Lost in…Transformation

Lost in Transformation

Facing accelerating market changes, more and more organisations are choosing to radically transform who they are and how they work.

Unlike standard business initiatives, transformation programmes are complex and messy. And although additional resource is provided, they always add extreme levels of pressure onto leaders who are already struggling to deliver in markets that aren’t waiting for the transformation to finish.

In this scenario it’s no wonder that our leaders are becoming lost in transformation!

Change is personal

The best transformation teams don’t just focus on the technical solutions. They also focus on the people side of change – i.e. plans for how to get people, especially the leaders, to embrace the solutions being implemented.

In spite of having these plans, rarely in the midst of the transformation programme does it feel possible to understand the true individual impact on each leader as a driver of change. Without understanding this however, it will always be a struggle to get each leader onboard with leading the programme.

Any good Transformation Director or Change Programme Lead at this point will likely be nodding in agreement and then rolling their eyes. Already the transformation team is stretched to capacity, much like the business they’re trying to change. So as much as it’s important, focusing on the individual leader seems like a step too far!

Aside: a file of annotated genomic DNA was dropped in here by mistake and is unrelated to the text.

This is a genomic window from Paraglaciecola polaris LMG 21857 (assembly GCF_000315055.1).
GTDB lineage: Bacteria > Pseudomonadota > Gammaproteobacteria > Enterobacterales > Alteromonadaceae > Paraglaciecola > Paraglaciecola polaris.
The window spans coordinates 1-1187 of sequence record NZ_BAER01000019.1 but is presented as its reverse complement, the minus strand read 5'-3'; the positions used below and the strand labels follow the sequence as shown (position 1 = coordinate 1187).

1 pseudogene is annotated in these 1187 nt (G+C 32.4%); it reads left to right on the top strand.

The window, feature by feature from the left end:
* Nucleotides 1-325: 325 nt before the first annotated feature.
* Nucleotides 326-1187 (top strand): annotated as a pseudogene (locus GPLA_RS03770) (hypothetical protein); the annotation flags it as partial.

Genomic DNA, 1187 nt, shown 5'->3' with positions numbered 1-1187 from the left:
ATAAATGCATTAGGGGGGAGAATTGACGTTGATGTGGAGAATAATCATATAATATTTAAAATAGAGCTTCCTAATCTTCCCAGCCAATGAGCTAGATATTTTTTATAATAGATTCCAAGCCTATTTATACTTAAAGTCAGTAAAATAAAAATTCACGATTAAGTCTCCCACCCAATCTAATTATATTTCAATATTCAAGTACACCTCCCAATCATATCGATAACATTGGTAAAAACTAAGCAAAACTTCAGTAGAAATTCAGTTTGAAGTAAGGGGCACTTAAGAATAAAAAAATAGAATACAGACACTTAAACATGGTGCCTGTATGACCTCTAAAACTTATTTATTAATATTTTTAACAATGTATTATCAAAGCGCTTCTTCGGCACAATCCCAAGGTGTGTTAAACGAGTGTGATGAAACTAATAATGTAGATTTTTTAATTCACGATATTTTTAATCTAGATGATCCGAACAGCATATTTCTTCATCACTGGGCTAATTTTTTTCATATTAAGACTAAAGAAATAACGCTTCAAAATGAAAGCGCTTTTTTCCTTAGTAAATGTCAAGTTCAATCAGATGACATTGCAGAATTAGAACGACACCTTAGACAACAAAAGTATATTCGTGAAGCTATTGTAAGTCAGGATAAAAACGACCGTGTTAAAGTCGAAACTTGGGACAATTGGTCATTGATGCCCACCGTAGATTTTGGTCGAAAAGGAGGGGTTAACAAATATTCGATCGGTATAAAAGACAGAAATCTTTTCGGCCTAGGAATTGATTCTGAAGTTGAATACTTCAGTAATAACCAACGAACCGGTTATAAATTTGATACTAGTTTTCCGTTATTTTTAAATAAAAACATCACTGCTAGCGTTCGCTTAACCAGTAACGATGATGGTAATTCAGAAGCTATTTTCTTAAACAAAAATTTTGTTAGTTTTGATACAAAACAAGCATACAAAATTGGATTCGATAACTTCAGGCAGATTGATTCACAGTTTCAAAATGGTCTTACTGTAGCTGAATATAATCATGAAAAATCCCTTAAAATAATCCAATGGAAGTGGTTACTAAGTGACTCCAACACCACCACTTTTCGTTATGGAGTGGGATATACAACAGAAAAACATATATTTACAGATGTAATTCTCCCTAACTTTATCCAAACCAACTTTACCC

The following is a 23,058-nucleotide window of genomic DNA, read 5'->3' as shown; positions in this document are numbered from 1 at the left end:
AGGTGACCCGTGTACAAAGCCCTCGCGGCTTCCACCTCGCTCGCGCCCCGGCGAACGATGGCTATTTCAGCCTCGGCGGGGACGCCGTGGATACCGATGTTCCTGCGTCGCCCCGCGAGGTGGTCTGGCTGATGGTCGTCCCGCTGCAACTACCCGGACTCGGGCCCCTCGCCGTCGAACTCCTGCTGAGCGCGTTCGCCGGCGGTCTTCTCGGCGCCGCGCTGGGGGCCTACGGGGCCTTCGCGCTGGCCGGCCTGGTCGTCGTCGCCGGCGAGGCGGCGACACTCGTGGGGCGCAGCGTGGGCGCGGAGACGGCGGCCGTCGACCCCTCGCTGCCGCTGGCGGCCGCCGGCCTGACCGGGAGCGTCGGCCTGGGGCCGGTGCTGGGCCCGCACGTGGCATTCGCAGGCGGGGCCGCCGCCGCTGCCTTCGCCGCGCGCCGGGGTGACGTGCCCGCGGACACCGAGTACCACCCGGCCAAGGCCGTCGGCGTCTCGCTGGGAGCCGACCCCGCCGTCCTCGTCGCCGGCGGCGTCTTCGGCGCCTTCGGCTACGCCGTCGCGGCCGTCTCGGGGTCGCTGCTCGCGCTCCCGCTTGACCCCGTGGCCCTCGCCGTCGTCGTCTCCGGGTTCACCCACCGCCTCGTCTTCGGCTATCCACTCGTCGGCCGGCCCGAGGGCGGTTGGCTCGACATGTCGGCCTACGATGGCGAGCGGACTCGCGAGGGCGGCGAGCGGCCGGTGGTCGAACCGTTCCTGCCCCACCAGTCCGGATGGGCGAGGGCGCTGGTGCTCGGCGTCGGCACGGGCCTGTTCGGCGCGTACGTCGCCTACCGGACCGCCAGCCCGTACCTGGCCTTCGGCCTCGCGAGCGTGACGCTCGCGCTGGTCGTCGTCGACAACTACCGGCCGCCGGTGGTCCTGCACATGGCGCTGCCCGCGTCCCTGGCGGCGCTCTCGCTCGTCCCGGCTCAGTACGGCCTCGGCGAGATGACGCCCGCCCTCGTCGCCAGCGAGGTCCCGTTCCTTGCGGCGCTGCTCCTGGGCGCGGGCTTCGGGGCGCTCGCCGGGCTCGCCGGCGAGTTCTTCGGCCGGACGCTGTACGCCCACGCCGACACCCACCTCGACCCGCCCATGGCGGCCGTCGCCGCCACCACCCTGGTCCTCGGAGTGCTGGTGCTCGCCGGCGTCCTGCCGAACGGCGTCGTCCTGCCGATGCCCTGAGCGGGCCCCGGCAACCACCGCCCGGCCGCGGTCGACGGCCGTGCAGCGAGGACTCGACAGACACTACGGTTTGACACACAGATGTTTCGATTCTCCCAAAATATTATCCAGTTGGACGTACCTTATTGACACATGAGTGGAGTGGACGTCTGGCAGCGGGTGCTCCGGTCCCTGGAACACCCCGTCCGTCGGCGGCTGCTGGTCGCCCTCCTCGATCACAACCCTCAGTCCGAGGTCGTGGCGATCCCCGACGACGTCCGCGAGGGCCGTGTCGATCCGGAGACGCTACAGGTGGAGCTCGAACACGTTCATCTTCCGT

What can we do?

Equipping leaders to lead the transformation, isn’t about adding more activity into an already full plan. Instead, it’s about applying the lens of the ‘true human experience’ to the change activities. What this means in practice is…

  1. Understand that change is personal– when we go through change, our human dilemmas (i.e. the core drivers of our human experience) are activated. This means, our security is threatened, our sense of identity becomes less clear as does our sense of what’s important, and, our sense of freedom to forge our own direction is diminished as we get swept along with the programme. Due to this our reaction to change is always deeply personal.
  2. Equip leaders to take responsibility– as it’s personal, leaders must be equipped to take responsibility for their human experience in response to change. To do this requires leaders to contemplate and answer ’The 3 Questions’TM, in the context of the programme. Doing this equips them to:
    1. Establish a clearer identity (Who am I?)
    2. Define a clearer sense of purpose (Why am I here?)
    3. Focus their attention and energy in a more positive way (How will I lead and live?)

A final thought

Whether we like it or not, the scale and complexity of change around us is forcing organisations to become more radical in transforming who they are and how they work. In embarking on transformation programmes it’s important that we realise that change impact is personal – it’s about the impact on the human experience. In facing this we must equip leaders to not only take responsibility for their own human experience, but also for leading the human experience of those in their teams.

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